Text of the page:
Christian, Don’t Accept Every Invitation to Outrage

Christian, Don’t Accept Every Invitation to Outrage

Lil Nas X is again on the minds of many American evangelicals this week with the release of his new single, “J Christ,” which is part of a larger career move that he has dubbed his “Christian era.” 

The rapper, who is a proud member of the LGBTQ+ community, teased that he would be releasing Christian music with an Instagram post in which he sang a song modeled as a prayer. 

Given the fact that he is the creator of “Satan Shoes” and released a music video in 2021 in which he performed an exotic dance for the devil, few took his claim seriously. In fact, a number of high profile Christians accused him of blasphemy. 

In response, Lil Nas X posted, “Y’all see everything I do as a gimmick when in reality I’m just an artist expressing myself in different ways. Whether I’m a cowboy, gay, satanic, or now Christian y’all find a problem! Y’all don’t police nobody else art like mine.”

“Making Christian music does not mean I can’t suck d*** no more,” he later said. “The two are not mutually exclusive. I am allowed to get on my knees for multiple reasons.”

Criticism intensified a few weeks later when Lil Nas X posted images of himself on a cross to promote his “J Christ” single, with many Christians in the comment section condemning him to hell. 

In response to the outrage, Lil Nas X then posted what appeared to be an acceptance letter from Liberty University, one of the nation’s largest and most conservative evangelical schools. 

“I know Twitter hates me right now but I want y’all to know I’m literally about to go to college for biblical studies in the fall. Not everything is a troll! Anyways I’M A STUDENT AGAIN! LETS GOOO,” he wrote.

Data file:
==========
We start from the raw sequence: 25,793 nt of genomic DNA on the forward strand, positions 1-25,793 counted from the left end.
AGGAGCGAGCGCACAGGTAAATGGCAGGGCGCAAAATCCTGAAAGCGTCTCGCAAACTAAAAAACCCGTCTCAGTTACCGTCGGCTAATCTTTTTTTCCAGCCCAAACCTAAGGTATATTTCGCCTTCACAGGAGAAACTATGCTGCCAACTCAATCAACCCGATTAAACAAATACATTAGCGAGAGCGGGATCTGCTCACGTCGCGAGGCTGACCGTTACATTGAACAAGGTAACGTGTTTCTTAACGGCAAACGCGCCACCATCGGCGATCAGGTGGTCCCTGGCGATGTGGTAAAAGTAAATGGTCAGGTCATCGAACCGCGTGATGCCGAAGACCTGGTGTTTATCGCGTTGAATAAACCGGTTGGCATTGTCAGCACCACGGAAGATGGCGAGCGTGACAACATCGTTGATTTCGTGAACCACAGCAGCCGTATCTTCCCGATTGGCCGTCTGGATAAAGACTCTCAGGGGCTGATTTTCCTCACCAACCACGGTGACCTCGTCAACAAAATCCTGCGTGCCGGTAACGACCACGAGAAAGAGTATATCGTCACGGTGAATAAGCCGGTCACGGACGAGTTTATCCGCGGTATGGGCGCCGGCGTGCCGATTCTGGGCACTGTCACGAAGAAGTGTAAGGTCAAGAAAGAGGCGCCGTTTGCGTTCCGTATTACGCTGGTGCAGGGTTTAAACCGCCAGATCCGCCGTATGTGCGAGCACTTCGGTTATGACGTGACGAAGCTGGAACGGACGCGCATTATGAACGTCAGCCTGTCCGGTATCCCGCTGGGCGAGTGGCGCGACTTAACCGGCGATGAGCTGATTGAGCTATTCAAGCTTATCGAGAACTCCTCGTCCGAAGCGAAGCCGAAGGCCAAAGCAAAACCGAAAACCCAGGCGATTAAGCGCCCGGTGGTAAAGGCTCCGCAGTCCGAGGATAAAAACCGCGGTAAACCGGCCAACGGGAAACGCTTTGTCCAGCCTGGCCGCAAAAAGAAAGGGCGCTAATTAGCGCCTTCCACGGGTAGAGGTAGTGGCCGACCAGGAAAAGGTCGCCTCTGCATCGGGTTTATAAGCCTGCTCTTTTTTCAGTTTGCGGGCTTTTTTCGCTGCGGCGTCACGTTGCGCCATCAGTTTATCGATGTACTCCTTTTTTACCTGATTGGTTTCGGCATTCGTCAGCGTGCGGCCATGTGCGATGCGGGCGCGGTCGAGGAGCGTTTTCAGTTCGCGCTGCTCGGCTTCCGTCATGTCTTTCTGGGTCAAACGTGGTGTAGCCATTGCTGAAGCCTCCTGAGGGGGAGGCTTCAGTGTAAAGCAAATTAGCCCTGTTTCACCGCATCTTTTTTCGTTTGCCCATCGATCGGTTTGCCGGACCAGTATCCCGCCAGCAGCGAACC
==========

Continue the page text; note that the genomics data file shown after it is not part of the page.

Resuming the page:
The letter was obviously fake, as it was “signed” by Jerry Falwell Jr., who resigned as president from the school in 2020 amid a bevy of salacious, and even bizarre, rumors and allegations. 

In an unforeseen turn of events, Falwell Jr. nevertheless responded to Lil Nas X’s post, saying, “I know this is a joke but I wouldn’t have hesitated to sign that letter for you to enroll. Don’t believe all the lies that have been told the last 3 yrs! No judgment at LU, only grace!”

The nuance of Lil Nas X’s joke was probably lost on most outraged Christians, but it’s not for nothing that the rapper selected a school whose founder, Jerry Falwell Sr., famously blamed 9/11 on gay people and who first got into the education business as a way of fighting racial integration

Okay, but why am I hashing all this out? 

For one thing, I actually think Lil Nas X’s fake acceptance letter to Liberty University was pretty clever and mildly funny. But more importantly, I wanted to point out that we’d have to be pretty unserious people to take this controversy seriously. 

And yet, that’s what so many Christians have and continue to do. 

Yes, Lil Nas X is saying and doing any number of things that are not only offensive but also directly aimed at the values and beliefs of Christians. But what we have to understand is that he is an expert at going viral to increase the size of his platform.

This is what he has been doing since the beginning of his career. When he was 19, Lil Nas X catapulted himself into national fame with “Old Town Road,” a song he recorded in less than an hour after buying the beat for $30. Because he was such a student of viral content on TikTok, he was able to make the song a national sensation, launching not only a remix featuring Billy Ray Cyrus, but his entire music career.